Another reason why gay couples get matched with adoptees more quickly, according to Pérez’s sources, is that gay couples, even all-white ones, are more open to adopting children of color than their straight white counterparts. Adoptees are disproportionately black; if the birth mother of a black infant is open to entering an adoption agreement with an eager white, mixed, or nonblack couple, that couple could have an easier time getting matched than if they chose to wait for a child of another race. (It must be said that transracial adoption brings with it its own challenges and complications for both adoptees and conscientious adoptive parents.) The 2010 census found that gay and lesbian couples were more than twice as likely to be interracial or inter-ethnic than straight married couples—more than 1 in 5 same-sex couples had such a makeup at the time of the census—which would make them more likely to feel capable of raising a child of color. And since there’s no hiding the fact that a child of a gay couple isn’t biologically related to both parents, it may be less important for same-sex adoptive couples than for straight ones to adopt a kid who looks like a biological member of their family.

Though gay couples are more likely to be interracial than straight ones, research has shown that all-white same-sex couples are about twice as likely to be raising an adopted child than those with at least one nonwhite partner. Among gay and lesbian couples, adoptive parenting is also highly correlated with educational attainment. This is no surprise for lesbians—for less-educated (and generally lower-earning) women, it may be a lot cheaper to conceive a child through artificial insemination than to adopt through a private agency, especially if they have good health insurance and are able to get pregnant through intracervical or intrauterine insemination rather than the pricier in vitro fertilization process. Adopting through foster care would be even more affordable. But in the private adoption sphere, where couples are essentially competing against one another to appear most desirable to a birth mother, less-educated and less-wealthy lesbian and gay couples are at an even greater disadvantage when compared with their disproportionately well-educated peers.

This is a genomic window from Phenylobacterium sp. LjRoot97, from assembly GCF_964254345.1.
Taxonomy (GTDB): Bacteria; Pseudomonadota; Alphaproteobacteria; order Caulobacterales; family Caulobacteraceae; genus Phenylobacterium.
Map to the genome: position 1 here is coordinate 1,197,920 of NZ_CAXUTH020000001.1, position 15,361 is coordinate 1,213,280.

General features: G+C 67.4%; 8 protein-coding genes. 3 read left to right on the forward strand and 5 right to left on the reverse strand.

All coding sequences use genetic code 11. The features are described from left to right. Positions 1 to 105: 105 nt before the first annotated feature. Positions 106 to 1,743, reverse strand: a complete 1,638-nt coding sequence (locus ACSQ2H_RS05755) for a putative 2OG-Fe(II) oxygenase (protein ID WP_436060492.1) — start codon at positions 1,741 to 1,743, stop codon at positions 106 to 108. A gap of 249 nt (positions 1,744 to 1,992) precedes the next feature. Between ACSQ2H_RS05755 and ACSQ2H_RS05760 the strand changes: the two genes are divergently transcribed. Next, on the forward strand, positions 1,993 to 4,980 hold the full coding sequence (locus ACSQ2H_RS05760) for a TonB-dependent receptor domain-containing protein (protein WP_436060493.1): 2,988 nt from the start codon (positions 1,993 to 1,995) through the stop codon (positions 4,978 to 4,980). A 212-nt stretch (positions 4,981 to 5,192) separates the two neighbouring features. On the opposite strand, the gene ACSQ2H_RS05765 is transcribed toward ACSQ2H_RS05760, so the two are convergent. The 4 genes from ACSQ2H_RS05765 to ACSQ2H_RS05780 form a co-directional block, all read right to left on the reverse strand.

In this way, adoption could stand in for any social or legal institution queers must navigate. Though LGBTQ people of all races, genders, and income levels are subject to homophobia, they experience it in vastly different ways. The stereotypes and structural inequities lesbians confront in the process of adopting a child are so different from those of gay men that if conservatives weren’t so set on excluding both types of couples from adoption, it would barely make sense to consider them part of the same population.

The gender- and class-based disparities in queer adoption could become more pronounced in the future. As red states and religious adoption agencies find new ways to shut LGBTQ families out of adoption and foster care, same-sex couples who choose to adopt will need to compete even harder to stand out from the crowd. High-earning gay men are increasingly choosing a more expensive way to become parents: gestational surrogacy arrangements, which have become legal in a growing list of states over the past couple of decades. But such arrangements are still relatively rare. For many prospective gay parents, braving the unpredictable path of adoption, no matter the challenges it presents or the biases it perpetuates, will still be their best bet.